[Introduction to Logical Fallacies]
“Logical Fallacies” are errors in reason. They occur when the answer we come to isn’t necessarily supported by the reasoning we use. It’s a bit like saying:
“I ate toast in the morning and I got hit by a car in the afternoon.
Therefore, eating toast causes car accidents.”
The example above is known by the fancy name of “Post Hoc Ergo Propter Hoc“, which simply means “after this, therefore because of this”. It’s the classic “just because something happens after an event does not mean it was caused by the event” situation.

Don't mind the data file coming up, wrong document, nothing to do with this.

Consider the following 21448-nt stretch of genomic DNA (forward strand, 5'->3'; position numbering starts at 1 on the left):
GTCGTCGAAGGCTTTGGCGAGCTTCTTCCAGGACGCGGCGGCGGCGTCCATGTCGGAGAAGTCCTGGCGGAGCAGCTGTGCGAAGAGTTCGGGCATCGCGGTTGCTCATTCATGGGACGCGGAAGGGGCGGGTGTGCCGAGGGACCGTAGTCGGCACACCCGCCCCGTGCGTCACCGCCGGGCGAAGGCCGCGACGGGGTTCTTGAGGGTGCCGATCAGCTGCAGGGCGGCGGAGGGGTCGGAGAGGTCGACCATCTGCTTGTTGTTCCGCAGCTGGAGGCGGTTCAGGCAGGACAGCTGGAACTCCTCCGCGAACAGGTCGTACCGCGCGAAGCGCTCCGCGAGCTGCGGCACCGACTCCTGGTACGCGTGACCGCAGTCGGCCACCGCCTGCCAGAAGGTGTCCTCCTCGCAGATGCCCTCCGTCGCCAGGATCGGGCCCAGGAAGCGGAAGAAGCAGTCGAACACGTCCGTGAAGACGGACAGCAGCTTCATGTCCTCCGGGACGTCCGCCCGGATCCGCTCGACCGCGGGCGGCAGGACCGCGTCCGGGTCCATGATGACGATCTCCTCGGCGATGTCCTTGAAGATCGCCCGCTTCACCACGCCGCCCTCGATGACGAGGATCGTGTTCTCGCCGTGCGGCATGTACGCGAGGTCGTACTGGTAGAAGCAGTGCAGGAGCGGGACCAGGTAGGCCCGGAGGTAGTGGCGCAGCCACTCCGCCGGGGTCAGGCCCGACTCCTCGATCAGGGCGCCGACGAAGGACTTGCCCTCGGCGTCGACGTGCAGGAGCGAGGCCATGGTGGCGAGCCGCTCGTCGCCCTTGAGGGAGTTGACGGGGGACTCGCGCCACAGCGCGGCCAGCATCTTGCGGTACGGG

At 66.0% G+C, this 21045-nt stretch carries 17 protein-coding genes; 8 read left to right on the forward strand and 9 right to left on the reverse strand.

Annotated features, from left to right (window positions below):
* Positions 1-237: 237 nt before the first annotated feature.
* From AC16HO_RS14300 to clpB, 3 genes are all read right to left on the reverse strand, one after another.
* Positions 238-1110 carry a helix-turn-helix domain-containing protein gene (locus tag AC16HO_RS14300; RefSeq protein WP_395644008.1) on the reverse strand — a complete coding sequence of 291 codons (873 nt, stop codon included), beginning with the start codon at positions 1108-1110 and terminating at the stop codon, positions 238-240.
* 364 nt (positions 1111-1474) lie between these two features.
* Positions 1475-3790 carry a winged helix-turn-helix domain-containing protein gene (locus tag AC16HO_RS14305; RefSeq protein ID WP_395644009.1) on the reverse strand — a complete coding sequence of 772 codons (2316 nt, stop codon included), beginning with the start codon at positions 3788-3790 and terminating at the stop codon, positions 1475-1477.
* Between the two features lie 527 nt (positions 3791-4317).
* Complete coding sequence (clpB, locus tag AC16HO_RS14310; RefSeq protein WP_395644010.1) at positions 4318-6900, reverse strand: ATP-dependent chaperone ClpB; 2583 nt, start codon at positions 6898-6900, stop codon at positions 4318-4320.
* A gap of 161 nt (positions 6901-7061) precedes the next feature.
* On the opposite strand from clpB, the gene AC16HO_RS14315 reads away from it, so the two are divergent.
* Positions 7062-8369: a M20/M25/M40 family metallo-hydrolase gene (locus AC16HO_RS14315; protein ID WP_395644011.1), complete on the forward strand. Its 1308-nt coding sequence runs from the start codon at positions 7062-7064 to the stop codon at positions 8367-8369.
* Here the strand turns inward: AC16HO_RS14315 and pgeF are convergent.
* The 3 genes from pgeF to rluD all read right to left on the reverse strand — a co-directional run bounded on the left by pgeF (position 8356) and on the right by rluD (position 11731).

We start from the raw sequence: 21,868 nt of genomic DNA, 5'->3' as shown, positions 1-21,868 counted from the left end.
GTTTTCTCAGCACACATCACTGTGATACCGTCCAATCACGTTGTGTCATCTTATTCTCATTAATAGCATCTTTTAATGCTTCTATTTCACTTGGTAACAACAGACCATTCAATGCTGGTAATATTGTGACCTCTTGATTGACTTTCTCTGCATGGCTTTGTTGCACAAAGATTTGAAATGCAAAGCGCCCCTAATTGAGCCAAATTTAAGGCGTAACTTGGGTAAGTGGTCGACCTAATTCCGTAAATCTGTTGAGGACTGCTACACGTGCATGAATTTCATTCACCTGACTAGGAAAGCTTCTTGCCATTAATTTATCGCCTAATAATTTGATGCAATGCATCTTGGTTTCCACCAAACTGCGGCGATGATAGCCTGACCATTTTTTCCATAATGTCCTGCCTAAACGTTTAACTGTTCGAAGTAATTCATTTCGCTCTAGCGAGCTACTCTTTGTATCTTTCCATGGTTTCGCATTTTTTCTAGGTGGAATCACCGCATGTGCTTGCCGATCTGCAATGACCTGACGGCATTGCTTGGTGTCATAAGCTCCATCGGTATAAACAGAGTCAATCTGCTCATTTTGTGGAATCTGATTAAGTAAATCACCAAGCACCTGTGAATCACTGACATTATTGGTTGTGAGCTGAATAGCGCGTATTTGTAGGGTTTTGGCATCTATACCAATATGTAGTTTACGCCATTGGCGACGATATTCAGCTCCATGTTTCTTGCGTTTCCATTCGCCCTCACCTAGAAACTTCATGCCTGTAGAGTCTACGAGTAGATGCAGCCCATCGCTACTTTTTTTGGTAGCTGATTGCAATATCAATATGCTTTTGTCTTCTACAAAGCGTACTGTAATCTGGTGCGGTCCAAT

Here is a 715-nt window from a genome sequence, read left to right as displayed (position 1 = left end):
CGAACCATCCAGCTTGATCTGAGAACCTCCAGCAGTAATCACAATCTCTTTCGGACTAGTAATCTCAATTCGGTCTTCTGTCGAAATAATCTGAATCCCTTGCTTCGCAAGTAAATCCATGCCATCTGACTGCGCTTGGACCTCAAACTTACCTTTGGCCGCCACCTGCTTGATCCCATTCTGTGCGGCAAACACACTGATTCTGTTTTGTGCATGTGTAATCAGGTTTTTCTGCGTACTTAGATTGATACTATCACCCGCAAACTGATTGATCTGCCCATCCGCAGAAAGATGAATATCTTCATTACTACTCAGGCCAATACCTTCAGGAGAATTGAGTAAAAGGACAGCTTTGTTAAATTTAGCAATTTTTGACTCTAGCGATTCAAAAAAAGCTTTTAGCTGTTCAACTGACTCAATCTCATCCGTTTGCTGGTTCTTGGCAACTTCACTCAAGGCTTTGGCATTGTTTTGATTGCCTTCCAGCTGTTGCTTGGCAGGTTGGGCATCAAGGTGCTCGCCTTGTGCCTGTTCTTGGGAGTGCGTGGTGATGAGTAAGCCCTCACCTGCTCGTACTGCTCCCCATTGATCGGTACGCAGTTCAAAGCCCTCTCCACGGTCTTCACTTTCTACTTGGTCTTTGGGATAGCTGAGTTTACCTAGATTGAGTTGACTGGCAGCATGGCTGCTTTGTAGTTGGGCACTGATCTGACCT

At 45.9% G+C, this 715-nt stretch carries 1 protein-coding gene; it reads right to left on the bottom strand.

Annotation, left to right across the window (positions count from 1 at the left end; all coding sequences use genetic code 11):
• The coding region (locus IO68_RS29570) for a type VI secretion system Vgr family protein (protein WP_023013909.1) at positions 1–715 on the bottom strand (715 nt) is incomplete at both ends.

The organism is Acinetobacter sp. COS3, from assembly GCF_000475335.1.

This is a problem when people then confuse any correlation with causation. For example, if 80% of the people in the world ate toast for breakfast, there would be a high correlation between those who got hit by a car and their breakfast habits. Obviously, in this universe anyway, eating toast is not known to cause car accidents, nor is there a strong correlation between the two.
Unfortunately, most logical fallacies aren’t as easy to spot as the example above. See below for information on other logical fallacies and how to spot them!